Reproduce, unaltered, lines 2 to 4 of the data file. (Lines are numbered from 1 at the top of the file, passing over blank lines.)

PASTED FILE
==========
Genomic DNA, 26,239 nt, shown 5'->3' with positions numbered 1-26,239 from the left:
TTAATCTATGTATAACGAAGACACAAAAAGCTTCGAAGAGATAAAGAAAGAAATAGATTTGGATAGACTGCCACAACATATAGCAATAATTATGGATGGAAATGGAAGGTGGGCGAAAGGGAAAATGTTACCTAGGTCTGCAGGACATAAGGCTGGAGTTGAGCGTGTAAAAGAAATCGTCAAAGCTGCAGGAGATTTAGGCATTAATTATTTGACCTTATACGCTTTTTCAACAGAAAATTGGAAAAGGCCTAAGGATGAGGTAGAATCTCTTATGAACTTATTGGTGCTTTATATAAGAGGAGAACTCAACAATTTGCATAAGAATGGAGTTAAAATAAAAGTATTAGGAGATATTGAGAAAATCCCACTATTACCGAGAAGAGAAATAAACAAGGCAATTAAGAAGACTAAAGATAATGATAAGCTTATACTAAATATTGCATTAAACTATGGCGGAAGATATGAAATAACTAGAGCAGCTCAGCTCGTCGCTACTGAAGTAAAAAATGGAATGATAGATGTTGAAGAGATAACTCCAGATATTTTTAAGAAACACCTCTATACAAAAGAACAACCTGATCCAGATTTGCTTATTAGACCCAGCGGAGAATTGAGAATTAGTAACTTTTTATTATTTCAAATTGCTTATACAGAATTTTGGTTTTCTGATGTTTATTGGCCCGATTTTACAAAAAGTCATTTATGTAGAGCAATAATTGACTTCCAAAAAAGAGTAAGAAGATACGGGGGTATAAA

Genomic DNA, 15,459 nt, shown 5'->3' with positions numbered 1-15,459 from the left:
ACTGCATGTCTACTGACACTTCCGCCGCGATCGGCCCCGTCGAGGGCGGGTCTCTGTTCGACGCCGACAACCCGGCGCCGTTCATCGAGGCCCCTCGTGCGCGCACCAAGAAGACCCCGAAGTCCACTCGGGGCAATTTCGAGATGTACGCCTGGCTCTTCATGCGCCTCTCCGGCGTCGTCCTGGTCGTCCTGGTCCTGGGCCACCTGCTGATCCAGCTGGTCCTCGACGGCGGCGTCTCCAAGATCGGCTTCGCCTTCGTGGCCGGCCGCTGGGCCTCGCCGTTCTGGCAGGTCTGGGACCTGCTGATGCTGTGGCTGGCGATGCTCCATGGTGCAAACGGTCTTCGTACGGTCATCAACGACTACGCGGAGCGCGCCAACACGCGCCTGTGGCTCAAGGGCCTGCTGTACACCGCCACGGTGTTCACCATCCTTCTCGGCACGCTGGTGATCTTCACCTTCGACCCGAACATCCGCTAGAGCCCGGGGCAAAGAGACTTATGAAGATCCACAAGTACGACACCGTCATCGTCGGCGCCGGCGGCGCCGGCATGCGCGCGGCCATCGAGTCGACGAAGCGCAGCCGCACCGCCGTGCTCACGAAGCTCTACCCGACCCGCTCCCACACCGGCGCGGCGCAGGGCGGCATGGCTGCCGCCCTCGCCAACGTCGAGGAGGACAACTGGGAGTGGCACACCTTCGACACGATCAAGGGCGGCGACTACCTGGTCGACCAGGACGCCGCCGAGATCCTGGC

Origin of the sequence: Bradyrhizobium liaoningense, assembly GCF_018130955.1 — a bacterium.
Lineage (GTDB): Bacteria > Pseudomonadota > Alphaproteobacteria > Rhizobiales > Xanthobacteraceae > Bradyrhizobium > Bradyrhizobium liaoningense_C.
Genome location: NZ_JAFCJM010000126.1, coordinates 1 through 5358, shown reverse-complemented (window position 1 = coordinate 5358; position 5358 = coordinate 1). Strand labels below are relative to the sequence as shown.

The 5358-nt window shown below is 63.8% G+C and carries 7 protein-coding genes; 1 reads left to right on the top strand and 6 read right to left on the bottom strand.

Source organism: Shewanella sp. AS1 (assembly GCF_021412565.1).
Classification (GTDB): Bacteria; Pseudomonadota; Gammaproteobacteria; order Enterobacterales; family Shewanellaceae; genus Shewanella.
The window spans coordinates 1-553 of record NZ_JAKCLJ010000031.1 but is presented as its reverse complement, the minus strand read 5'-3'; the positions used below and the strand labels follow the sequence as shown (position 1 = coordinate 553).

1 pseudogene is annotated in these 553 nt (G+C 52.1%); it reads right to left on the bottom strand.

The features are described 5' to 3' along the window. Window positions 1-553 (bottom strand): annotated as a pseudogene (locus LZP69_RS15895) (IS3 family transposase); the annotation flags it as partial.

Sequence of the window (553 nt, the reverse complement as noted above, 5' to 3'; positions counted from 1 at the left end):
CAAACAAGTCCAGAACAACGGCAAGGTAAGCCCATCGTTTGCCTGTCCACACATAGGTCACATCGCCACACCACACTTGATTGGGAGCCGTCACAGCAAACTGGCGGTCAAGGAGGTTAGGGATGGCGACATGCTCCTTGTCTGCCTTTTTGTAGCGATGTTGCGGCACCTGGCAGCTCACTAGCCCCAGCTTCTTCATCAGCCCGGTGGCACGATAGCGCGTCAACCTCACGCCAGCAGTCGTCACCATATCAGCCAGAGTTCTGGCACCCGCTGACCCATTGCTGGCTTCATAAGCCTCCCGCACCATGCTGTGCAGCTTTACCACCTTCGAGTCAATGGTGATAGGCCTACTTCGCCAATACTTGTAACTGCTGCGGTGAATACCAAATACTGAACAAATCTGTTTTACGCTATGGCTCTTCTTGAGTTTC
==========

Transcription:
TTAATCTATGTATAACGAAGACACAAAAAGCTTCGAAGAGATAAAGAAAGAAATAGATTTGGATAGACTGCCACAACATATAGCAATAATTATGGATGGAAATGGAAGGTGGGCGAAAGGGAAAATGTTACCTAGGTCTGCAGGACATAAGGCTGGAGTTGAGCGTGTAAAAGAAATCGTCAAAGCTGCAGGAGATTTAGGCATTAATTATTTGACCTTATACGCTTTTTCAACAGAAAATTGGAAAAGGCCTAAGGATGAGGTAGAATCTCTTATGAACTTATTGGTGCTTTATATAAGAGGAGAACTCAACAATTTGCATAAGAATGGAGTTAAAATAAAAGTATTAGGAGATATTGAGAAAATCCCACTATTACCGAGAAGAGAAATAAACAAGGCAATTAAGAAGACTAAAGATAATGATAAGCTTATACTAAATATTGCATTAAACTATGGCGGAAGATATGAAATAACTAGAGCAGCTCAGCTCGTCGCTACTGAAGTAAAAAATGGAATGATAGATGTTGAAGAGATAACTCCAGATATTTTTAAGAAACACCTCTATACAAAAGAACAACCTGATCCAGATTTGCTTATTAGACCCAGCGGAGAATTGAGAATTAGTAACTTTTTATTATTTCAAATTGCTTATACAGAATTTTGGTTTTCTGATGTTTATTGGCCCGATTTTACAAAAAGTCATTTATGTAGAGCAATAATTGACTTCCAAAAAAGAGTAAGAAGATACGGGGGTATAAA

Genomic DNA, 15,459 nt, shown 5'->3' with positions numbered 1-15,459 from the left:
ACTGCATGTCTACTGACACTTCCGCCGCGATCGGCCCCGTCGAGGGCGGGTCTCTGTTCGACGCCGACAACCCGGCGCCGTTCATCGAGGCCCCTCGTGCGCGCACCAAGAAGACCCCGAAGTCCACTCGGGGCAATTTCGAGATGTACGCCTGGCTCTTCATGCGCCTCTCCGGCGTCGTCCTGGTCGTCCTGGTCCTGGGCCACCTGCTGATCCAGCTGGTCCTCGACGGCGGCGTCTCCAAGATCGGCTTCGCCTTCGTGGCCGGCCGCTGGGCCTCGCCGTTCTGGCAGGTCTGGGACCTGCTGATGCTGTGGCTGGCGATGCTCCATGGTGCAAACGGTCTTCGTACGGTCATCAACGACTACGCGGAGCGCGCCAACACGCGCCTGTGGCTCAAGGGCCTGCTGTACACCGCCACGGTGTTCACCATCCTTCTCGGCACGCTGGTGATCTTCACCTTCGACCCGAACATCCGCTAGAGCCCGGGGCAAAGAGACTTATGAAGATCCACAAGTACGACACCGTCATCGTCGGCGCCGGCGGCGCCGGCATGCGCGCGGCCATCGAGTCGACGAAGCGCAGCCGCACCGCCGTGCTCACGAAGCTCTACCCGACCCGCTCCCACACCGGCGCGGCGCAGGGCGGCATGGCTGCCGCCCTCGCCAACGTCGAGGAGGACAACTGGGAGTGGCACACCTTCGACACGATCAAGGGCGGCGACTACCTGGTCGACCAGGACGCCGCCGAGATCCTGGC